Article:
There are certain things you just never forget, even if you tried. Here’s a little throwback to one of those things. This happened in 1995, yet the memory’s still as fresh as the baked fish I had last night.
My two-week-old Ducati 900SS laid on its side. The smell of abraded plastic and metal mixed with the sweet aroma of Shell unleaded hung in the air.
I had just hit a dog, that sickening feeling of its body wrapped around the the front wheel made me feel as if I had hit it directly with my own hands.
I was travelling down this road in bliss, when I suddenly spotted the dog on the left shoulder of the road. It shocked me. I hit the front Brembos with all four fingers and the rear end of the bike lifted up high in the air into a rolling stoppie.
But the poor dog wasn’t even directly in front of me. The bike had somehow swerved all the way onto the edge of the opposing lane and made contact with it. What happened? How did the bike steer itself?
A few days later, as I recovered and while Mr. Italian Rumbler was being repaired in the garage, I picked up my first issue of Sport Rider. There was this article by Nick Ienatsch on guess what…?
Vision. Or more specifically, the danger of locking our vision on threatening situations, called target fixation. When target fixation sets in due to panic, we lock our vision onto a hazard or situation, hence steering unconsciously towards it, and hitting the very thing we had hoped to avoid in the beginning. Ironic.
There’s a simple saying: “You go where you look”.
That was all my mistake. I had locked my eyes on the poor dog causing my vision to tunnel down on it. Next, I jumped on my brakes in panic and continued to unconsciously steer the bike from the right side of the road, hitting into the dog on the other side.
Let’s learn from my misfortune. It’s free.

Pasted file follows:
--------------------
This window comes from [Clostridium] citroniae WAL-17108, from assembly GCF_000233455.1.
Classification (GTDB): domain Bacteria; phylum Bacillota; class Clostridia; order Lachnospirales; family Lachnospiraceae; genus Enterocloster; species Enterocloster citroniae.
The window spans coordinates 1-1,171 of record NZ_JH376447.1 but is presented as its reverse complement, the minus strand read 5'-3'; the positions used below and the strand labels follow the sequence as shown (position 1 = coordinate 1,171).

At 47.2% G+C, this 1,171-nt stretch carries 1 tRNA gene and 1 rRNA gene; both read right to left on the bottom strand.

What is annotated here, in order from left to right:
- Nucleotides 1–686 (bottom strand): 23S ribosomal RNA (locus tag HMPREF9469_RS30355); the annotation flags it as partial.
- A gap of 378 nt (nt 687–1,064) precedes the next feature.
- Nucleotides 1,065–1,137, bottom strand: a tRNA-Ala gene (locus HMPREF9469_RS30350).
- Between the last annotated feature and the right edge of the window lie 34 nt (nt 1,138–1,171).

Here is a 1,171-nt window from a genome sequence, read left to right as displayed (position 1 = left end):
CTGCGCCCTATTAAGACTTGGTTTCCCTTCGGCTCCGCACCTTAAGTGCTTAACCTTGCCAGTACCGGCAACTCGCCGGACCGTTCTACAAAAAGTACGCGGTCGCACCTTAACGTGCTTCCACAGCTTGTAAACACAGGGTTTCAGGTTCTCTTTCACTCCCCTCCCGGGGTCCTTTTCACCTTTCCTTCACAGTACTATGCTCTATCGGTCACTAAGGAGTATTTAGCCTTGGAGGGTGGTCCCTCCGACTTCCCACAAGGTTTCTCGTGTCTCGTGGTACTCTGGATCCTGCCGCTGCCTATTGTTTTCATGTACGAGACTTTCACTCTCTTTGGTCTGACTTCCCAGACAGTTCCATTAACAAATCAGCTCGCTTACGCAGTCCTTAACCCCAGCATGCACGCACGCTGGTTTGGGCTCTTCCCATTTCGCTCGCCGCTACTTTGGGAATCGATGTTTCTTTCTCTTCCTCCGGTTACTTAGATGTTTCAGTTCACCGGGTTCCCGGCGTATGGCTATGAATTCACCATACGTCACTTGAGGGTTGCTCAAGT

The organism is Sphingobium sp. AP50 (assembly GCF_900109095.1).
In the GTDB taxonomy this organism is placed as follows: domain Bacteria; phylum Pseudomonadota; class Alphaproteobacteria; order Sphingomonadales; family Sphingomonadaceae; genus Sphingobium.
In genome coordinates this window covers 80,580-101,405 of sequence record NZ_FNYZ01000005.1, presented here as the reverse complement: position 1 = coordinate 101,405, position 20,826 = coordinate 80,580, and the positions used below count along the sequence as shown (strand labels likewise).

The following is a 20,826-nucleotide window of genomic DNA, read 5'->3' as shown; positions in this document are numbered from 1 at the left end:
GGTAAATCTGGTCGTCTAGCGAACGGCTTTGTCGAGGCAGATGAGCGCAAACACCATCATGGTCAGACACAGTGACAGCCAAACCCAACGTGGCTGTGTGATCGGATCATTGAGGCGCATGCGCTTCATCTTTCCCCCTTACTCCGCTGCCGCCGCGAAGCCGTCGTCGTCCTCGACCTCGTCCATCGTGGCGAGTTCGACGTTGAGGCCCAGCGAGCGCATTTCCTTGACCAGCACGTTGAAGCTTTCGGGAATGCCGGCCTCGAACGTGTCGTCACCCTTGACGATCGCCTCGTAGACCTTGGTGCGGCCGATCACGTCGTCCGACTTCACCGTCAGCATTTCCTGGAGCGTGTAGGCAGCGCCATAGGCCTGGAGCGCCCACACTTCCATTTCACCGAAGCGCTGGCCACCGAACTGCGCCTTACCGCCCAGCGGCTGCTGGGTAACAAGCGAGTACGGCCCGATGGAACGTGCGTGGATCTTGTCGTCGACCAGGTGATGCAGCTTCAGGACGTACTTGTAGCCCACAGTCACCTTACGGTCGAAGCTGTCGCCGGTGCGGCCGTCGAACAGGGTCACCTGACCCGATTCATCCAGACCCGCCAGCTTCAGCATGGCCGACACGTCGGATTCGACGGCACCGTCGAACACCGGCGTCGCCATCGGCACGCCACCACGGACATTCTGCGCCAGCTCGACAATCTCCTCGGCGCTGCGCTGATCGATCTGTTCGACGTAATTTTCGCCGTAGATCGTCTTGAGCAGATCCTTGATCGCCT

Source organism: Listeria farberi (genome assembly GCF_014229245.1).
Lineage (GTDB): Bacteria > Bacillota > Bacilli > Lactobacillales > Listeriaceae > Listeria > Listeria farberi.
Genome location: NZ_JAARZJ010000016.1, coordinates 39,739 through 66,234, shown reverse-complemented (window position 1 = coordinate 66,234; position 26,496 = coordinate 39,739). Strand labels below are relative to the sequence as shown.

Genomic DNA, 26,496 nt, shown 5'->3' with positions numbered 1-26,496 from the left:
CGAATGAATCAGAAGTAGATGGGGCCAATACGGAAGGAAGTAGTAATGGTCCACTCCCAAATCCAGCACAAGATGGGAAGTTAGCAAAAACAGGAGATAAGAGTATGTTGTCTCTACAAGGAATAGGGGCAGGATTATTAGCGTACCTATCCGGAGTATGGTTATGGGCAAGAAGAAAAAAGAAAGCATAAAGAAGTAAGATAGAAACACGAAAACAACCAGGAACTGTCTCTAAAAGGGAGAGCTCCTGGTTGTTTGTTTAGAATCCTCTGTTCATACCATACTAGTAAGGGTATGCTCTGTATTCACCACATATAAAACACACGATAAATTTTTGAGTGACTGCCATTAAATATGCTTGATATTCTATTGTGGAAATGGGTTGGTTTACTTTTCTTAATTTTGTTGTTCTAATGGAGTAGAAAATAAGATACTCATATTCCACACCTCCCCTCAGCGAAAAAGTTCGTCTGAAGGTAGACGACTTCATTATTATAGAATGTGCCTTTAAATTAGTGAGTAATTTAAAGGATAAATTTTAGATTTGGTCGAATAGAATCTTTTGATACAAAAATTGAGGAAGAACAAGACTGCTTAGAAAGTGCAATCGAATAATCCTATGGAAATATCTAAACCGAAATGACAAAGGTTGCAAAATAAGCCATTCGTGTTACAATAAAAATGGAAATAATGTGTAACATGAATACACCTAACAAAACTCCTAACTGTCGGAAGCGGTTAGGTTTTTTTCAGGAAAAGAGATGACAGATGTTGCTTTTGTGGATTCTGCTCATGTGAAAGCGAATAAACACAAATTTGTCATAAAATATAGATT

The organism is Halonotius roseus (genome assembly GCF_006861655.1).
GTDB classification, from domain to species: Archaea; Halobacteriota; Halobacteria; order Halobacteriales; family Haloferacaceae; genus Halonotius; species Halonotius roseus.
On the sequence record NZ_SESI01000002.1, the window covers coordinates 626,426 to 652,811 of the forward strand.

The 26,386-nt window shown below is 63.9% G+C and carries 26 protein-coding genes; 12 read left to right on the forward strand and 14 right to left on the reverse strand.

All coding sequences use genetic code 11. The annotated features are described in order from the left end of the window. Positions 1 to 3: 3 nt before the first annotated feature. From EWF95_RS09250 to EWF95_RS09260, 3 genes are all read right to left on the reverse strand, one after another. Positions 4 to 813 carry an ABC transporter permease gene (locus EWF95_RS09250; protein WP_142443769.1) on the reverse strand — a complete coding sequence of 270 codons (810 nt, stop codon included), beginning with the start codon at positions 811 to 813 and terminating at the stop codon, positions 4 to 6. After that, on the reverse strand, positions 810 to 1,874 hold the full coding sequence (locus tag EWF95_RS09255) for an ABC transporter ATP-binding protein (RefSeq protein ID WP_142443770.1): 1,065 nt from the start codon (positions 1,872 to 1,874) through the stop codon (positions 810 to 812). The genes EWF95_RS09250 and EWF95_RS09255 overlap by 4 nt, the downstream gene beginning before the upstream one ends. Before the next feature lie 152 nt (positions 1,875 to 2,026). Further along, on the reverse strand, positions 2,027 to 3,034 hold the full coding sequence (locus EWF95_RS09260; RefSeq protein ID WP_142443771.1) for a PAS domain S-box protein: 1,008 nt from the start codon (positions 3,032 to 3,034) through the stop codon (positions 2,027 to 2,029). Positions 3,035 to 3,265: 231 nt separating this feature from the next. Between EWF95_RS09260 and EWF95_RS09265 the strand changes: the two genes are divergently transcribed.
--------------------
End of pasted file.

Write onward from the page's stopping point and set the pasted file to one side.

I should’ve looked away from the dog and continued on. Our human instinct is hardwired to “keep an eye” on a dangerous situation.
But our job is to train ourselves to look away from the space of danger to escape.
Next time you ride, look to the sides of that manhole cover and you will miss it. You will hit it when you keep looking at it. This not only applies to riding, but also when you drive. Have you seen a driver heading straight for an obstruction, although there’s plenty of space on either side? Yup, that’s target fixation.
This same principle applies to cornering as well. Even with too much entry speed, if you concentrate on your line while applying correct throttle control, the bike should stick to your chosen line. If you look at the outside of the turn instead, the bike will overshoot, although the bike still has much, much more tyre grip and ground clearance. You go where you look.
Here’s an example: https://youtu.be/dciyhfaScAo
Another example is when you’re riding up your favourite canyon road and a car surprises you in the opposite lane around a blind corner. If you panic and target fixate on the car, you will steer towards it! Heck, you may even steer into another vehicle in the same lane! You go where you look!
Here’s one more example: https://youtu.be/dNFaAqS2f18
Besides that, remember to keep a wide field of view. Resist the temptation to let it tunnel down into the distance at all cost. This happens the faster you ride, but just keep telling yourself to push it wide. I know, it’s fun to experience the rush when you do so, but you will have no time to avoid it if something, say a car, wanders onto your path. With wide vision, you would’ve anticipated the driver’s intentions.
Another positive aspect of wide vision is when the world around you seems to “slow down”. That’s good because it stops you from being overwhelmed by the perception of speed.
Additionally, wide vision allows you to scan your surroundings, including the road sides for things that may jump onto your path, including pedestrians, animals and other vehicles.
Imagine watching your favourite movie in IMAX 3D. Think about the awesome field of view. Do you want to watch it through a toilet paper tube with one eye closed?
Keep repeating to yourself, “I go where I look” and “wide view” every time you ride until it becomes second nature.